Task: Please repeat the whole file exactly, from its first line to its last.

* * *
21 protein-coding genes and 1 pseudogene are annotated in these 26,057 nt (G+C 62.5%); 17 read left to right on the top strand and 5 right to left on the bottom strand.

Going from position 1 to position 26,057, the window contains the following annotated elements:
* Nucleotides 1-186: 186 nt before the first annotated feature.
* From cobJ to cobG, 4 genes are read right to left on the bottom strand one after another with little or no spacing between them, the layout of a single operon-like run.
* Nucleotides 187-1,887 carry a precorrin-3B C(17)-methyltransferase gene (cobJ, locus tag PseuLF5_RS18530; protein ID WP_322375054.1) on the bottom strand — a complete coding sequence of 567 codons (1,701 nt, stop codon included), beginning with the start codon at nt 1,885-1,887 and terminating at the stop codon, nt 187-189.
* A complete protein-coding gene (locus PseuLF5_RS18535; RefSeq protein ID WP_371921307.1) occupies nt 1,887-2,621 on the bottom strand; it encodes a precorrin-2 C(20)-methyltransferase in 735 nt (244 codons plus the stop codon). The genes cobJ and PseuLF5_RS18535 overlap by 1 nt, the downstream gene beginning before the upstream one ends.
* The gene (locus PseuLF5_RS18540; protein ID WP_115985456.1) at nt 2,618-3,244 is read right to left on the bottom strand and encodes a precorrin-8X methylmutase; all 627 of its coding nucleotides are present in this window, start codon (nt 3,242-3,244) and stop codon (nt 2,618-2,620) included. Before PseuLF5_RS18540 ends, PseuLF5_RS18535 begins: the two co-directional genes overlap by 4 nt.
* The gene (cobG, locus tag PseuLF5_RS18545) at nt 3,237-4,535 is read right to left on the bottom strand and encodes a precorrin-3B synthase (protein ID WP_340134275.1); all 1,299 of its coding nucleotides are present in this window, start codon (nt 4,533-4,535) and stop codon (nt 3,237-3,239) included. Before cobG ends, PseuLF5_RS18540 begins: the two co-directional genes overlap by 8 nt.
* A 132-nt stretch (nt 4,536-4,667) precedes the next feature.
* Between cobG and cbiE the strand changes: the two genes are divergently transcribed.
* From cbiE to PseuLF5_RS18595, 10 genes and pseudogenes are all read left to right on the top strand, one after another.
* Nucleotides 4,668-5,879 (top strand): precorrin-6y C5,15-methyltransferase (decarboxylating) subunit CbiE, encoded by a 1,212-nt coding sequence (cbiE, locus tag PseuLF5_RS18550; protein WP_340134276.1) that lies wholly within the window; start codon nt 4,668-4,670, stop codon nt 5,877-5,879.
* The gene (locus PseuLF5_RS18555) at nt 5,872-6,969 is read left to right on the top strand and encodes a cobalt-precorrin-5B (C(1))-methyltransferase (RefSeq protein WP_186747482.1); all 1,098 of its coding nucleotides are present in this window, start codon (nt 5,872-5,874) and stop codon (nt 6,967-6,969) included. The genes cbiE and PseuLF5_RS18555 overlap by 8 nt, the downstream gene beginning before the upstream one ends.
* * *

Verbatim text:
21 protein-coding genes and 1 pseudogene are annotated in these 26,057 nt (G+C 62.5%); 17 read left to right on the top strand and 5 right to left on the bottom strand.

Going from position 1 to position 26,057, the window contains the following annotated elements:
* Nucleotides 1-186: 186 nt before the first annotated feature.
* From cobJ to cobG, 4 genes are read right to left on the bottom strand one after another with little or no spacing between them, the layout of a single operon-like run.
* Nucleotides 187-1,887 carry a precorrin-3B C(17)-methyltransferase gene (cobJ, locus tag PseuLF5_RS18530; protein ID WP_322375054.1) on the bottom strand — a complete coding sequence of 567 codons (1,701 nt, stop codon included), beginning with the start codon at nt 1,885-1,887 and terminating at the stop codon, nt 187-189.
* A complete protein-coding gene (locus PseuLF5_RS18535; RefSeq protein ID WP_371921307.1) occupies nt 1,887-2,621 on the bottom strand; it encodes a precorrin-2 C(20)-methyltransferase in 735 nt (244 codons plus the stop codon). The genes cobJ and PseuLF5_RS18535 overlap by 1 nt, the downstream gene beginning before the upstream one ends.
* The gene (locus PseuLF5_RS18540; protein ID WP_115985456.1) at nt 2,618-3,244 is read right to left on the bottom strand and encodes a precorrin-8X methylmutase; all 627 of its coding nucleotides are present in this window, start codon (nt 3,242-3,244) and stop codon (nt 2,618-2,620) included. Before PseuLF5_RS18540 ends, PseuLF5_RS18535 begins: the two co-directional genes overlap by 4 nt.
* The gene (cobG, locus tag PseuLF5_RS18545) at nt 3,237-4,535 is read right to left on the bottom strand and encodes a precorrin-3B synthase (protein ID WP_340134275.1); all 1,299 of its coding nucleotides are present in this window, start codon (nt 4,533-4,535) and stop codon (nt 3,237-3,239) included. Before cobG ends, PseuLF5_RS18540 begins: the two co-directional genes overlap by 8 nt.
* A 132-nt stretch (nt 4,536-4,667) precedes the next feature.
* Between cobG and cbiE the strand changes: the two genes are divergently transcribed.
* From cbiE to PseuLF5_RS18595, 10 genes and pseudogenes are all read left to right on the top strand, one after another.
* Nucleotides 4,668-5,879 (top strand): precorrin-6y C5,15-methyltransferase (decarboxylating) subunit CbiE, encoded by a 1,212-nt coding sequence (cbiE, locus tag PseuLF5_RS18550; protein WP_340134276.1) that lies wholly within the window; start codon nt 4,668-4,670, stop codon nt 5,877-5,879.
* The gene (locus PseuLF5_RS18555) at nt 5,872-6,969 is read left to right on the top strand and encodes a cobalt-precorrin-5B (C(1))-methyltransferase (RefSeq protein WP_186747482.1); all 1,098 of its coding nucleotides are present in this window, start codon (nt 5,872-5,874) and stop codon (nt 6,967-6,969) included. The genes cbiE and PseuLF5_RS18555 overlap by 8 nt, the downstream gene beginning before the upstream one ends.